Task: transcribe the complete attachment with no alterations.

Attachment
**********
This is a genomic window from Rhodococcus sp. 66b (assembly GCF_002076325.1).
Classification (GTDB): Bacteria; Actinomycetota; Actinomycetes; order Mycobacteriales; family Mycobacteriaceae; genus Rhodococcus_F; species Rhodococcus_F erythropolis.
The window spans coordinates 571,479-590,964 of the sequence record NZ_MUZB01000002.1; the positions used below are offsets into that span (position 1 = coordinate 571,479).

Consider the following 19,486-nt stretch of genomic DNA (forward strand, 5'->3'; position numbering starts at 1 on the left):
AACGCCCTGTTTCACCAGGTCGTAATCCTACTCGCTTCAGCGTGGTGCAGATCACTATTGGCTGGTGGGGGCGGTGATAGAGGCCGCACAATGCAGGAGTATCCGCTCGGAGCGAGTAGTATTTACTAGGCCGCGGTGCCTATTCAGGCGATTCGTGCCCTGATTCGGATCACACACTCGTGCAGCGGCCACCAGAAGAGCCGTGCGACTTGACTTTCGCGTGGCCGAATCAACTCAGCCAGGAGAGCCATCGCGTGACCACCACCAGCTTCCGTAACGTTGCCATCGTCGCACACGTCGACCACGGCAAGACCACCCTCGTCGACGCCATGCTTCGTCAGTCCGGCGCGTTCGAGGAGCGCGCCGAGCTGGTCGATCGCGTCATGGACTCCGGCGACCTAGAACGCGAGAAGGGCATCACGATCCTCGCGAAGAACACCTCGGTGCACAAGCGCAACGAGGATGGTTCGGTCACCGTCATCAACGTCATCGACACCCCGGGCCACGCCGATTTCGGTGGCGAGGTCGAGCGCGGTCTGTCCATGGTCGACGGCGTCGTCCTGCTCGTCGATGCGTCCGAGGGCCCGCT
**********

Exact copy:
This is a genomic window from Rhodococcus sp. 66b (assembly GCF_002076325.1).
Classification (GTDB): Bacteria; Actinomycetota; Actinomycetes; order Mycobacteriales; family Mycobacteriaceae; genus Rhodococcus_F; species Rhodococcus_F erythropolis.
The window spans coordinates 571,479-590,964 of the sequence record NZ_MUZB01000002.1; the positions used below are offsets into that span (position 1 = coordinate 571,479).

Consider the following 19,486-nt stretch of genomic DNA (forward strand, 5'->3'; position numbering starts at 1 on the left):
AACGCCCTGTTTCACCAGGTCGTAATCCTACTCGCTTCAGCGTGGTGCAGATCACTATTGGCTGGTGGGGGCGGTGATAGAGGCCGCACAATGCAGGAGTATCCGCTCGGAGCGAGTAGTATTTACTAGGCCGCGGTGCCTATTCAGGCGATTCGTGCCCTGATTCGGATCACACACTCGTGCAGCGGCCACCAGAAGAGCCGTGCGACTTGACTTTCGCGTGGCCGAATCAACTCAGCCAGGAGAGCCATCGCGTGACCACCACCAGCTTCCGTAACGTTGCCATCGTCGCACACGTCGACCACGGCAAGACCACCCTCGTCGACGCCATGCTTCGTCAGTCCGGCGCGTTCGAGGAGCGCGCCGAGCTGGTCGATCGCGTCATGGACTCCGGCGACCTAGAACGCGAGAAGGGCATCACGATCCTCGCGAAGAACACCTCGGTGCACAAGCGCAACGAGGATGGTTCGGTCACCGTCATCAACGTCATCGACACCCCGGGCCACGCCGATTTCGGTGGCGAGGTCGAGCGCGGTCTGTCCATGGTCGACGGCGTCGTCCTGCTCGTCGATGCGTCCGAGGGCCCGCT